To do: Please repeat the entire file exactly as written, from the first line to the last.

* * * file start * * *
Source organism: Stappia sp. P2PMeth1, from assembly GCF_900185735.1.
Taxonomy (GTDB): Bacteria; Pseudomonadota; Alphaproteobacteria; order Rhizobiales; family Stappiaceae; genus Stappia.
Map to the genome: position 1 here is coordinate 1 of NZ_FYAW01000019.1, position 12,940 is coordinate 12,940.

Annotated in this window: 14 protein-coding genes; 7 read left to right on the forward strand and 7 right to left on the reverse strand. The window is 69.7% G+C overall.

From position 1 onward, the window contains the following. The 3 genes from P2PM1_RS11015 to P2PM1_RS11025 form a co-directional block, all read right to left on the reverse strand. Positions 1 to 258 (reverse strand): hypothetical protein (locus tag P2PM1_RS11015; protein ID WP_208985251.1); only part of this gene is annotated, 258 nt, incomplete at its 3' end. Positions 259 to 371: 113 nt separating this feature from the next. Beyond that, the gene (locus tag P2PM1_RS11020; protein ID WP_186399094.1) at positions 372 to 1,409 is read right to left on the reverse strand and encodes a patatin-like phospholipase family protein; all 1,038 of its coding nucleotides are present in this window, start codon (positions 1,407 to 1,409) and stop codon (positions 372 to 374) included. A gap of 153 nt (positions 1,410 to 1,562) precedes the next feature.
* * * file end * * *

Source organism: Stappia sp. P2PMeth1, from assembly GCF_900185735.1.
Taxonomy (GTDB): Bacteria; Pseudomonadota; Alphaproteobacteria; order Rhizobiales; family Stappiaceae; genus Stappia.
Map to the genome: position 1 here is coordinate 1 of NZ_FYAW01000019.1, position 12,940 is coordinate 12,940.

Annotated in this window: 14 protein-coding genes; 7 read left to right on the forward strand and 7 right to left on the reverse strand. The window is 69.7% G+C overall.

From position 1 onward, the window contains the following. The 3 genes from P2PM1_RS11015 to P2PM1_RS11025 form a co-directional block, all read right to left on the reverse strand. Positions 1 to 258 (reverse strand): hypothetical protein (locus tag P2PM1_RS11015; protein ID WP_208985251.1); only part of this gene is annotated, 258 nt, incomplete at its 3' end. Positions 259 to 371: 113 nt separating this feature from the next. Beyond that, the gene (locus tag P2PM1_RS11020; protein ID WP_186399094.1) at positions 372 to 1,409 is read right to left on the reverse strand and encodes a patatin-like phospholipase family protein; all 1,038 of its coding nucleotides are present in this window, start codon (positions 1,407 to 1,409) and stop codon (positions 372 to 374) included. A gap of 153 nt (positions 1,410 to 1,562) precedes the next feature.